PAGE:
Tech industry loves to create terms that confuse people more than adding any value. Terms like Private Cloud, NoOps, etc. are marketing terms invented by vendors without adding any meaningful value to the industry conversation. The term Serverless falls into this category. Initially, used by Ken Fromm as a way to describe on-demand elastic infrastructure from cloud providers (a.k.a Cloud), the term has been linked to AWS Lambda and other Functions as a Service offering (FaaS) after AWS used the term in their AWS Re:Invent talk on AWS Lambda.
Off late, AWS has been using the term to describe anything from Compute (AWS Lambda) to Data Store (Amazon DynamoDB) to Analytics (Amazon Kinesis). When Microsoft launched Azure Container Instances, they started using Serverless Containers as a way to describe how end users can launch containers without having to manage the underlying infrastructure (Note: Azure Container Instances is similar to AWS Fargate and launched before AWS announced Fargate in the last AWS Re:Invent). Clearly, both Amazon and Microsoft has been using the term Serverless in two different contexts, confusing the end customers.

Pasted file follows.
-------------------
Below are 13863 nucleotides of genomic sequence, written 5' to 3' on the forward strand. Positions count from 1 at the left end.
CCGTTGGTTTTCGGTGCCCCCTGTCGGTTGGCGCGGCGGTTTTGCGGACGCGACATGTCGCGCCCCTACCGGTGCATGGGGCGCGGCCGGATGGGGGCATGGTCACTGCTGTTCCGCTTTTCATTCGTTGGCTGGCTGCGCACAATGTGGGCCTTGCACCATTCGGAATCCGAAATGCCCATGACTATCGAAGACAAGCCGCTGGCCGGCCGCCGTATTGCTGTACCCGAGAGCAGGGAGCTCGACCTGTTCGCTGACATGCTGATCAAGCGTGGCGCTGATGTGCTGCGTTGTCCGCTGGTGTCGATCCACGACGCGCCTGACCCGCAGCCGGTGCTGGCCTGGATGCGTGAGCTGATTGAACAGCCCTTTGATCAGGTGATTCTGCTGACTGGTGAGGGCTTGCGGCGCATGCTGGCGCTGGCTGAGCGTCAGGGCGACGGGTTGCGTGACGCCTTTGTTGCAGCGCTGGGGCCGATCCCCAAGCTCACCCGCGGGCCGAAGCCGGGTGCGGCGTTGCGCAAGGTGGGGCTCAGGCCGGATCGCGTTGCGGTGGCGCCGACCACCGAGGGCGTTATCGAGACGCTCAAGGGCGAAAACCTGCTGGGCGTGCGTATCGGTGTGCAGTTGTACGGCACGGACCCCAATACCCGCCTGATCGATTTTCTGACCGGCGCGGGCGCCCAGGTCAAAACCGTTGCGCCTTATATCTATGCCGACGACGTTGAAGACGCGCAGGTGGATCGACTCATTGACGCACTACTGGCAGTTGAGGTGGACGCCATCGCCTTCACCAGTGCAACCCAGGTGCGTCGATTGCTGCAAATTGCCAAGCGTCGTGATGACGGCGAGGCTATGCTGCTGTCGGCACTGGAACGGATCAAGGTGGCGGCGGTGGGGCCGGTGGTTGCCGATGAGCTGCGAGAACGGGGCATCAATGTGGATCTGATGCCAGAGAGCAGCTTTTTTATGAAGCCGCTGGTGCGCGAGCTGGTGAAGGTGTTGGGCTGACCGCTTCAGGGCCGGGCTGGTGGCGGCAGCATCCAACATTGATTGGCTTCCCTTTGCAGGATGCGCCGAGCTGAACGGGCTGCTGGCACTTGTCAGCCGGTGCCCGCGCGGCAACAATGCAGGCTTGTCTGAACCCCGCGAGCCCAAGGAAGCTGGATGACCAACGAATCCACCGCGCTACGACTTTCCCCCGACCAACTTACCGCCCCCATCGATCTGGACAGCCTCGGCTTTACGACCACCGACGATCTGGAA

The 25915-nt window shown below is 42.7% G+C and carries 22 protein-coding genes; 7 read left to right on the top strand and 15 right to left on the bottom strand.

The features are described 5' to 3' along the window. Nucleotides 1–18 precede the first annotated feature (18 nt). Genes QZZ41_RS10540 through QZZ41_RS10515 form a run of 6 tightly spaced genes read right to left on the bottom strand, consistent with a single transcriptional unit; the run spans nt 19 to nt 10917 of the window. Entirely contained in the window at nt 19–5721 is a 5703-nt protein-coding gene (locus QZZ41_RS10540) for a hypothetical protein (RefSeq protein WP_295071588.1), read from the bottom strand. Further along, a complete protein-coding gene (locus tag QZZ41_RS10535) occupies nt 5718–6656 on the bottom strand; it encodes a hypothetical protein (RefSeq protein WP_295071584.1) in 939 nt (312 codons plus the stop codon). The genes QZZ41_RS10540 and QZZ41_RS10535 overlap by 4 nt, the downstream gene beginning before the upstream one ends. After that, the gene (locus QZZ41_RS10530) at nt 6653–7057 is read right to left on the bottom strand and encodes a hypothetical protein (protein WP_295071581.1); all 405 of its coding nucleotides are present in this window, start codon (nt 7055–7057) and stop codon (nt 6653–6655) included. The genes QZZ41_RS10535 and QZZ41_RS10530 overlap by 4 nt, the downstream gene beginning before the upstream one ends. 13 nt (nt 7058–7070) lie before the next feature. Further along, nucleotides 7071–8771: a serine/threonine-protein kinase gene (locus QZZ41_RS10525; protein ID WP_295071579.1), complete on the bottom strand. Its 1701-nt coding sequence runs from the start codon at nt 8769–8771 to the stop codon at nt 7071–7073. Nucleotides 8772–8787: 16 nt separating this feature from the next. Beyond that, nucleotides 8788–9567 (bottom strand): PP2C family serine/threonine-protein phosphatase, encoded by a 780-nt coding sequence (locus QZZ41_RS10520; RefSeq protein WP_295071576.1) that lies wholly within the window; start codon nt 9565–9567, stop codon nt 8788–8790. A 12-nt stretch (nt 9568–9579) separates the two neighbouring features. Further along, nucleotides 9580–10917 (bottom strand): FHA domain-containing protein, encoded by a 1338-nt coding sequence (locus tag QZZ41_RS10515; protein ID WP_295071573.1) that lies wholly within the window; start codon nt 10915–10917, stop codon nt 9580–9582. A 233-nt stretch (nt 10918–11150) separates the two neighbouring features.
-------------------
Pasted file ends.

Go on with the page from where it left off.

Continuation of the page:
This came into a discussion on Twitter yesterday when Google’s Kubernetes Evangelist talked about Serverless from the context of Kubernetes and my response to it. This lead Brendan Burns (Kubernetes lead engineer and currently Distinguished Engineer at Microsoft) to highlight how the term doesn’t fit in the way it is used in the industry.
I think it is time we move away from the term entirely. In my opinion, Serverless is a term that can be applied to any compute service that is outsourced to a third party provider. It doesn’t matter whether it is VMs (like AWS EC2 and others) or Containers (Azure Container Instance and others) or Function Compute Services (AWS Lambda and others). As long as I am not handling the underlying infrastructure management (servers), it is Serverless for me. I interact with an API and provision my compute resources without having to own or manage any servers. The same thing applies to data services, analytics, storage, etc.. In other words, any public cloud service is Serverless as long as the end user is concerned.
It is time we move away from ambiguous terms like Serverless and use context specific terms like Container Computing or Container Services, Functions as a Service, etc.. Specificity in naming is important because the rate at which newer technologies are coming out is exponential compared to the traditional computing days. If we let the old-fashioned marketing approach in naming and bucketing of services, it is bound to confuse customers more than really helping them understand the landscape. I think it is time we retire the term Serverless. Do you agree?
Followup Podcast on the topic with Matt Gillard: https://anchor.fm/modernenterprise/episodes/What-is-Serverless–A-Conversation-with-Matt-Gillard-e1ped0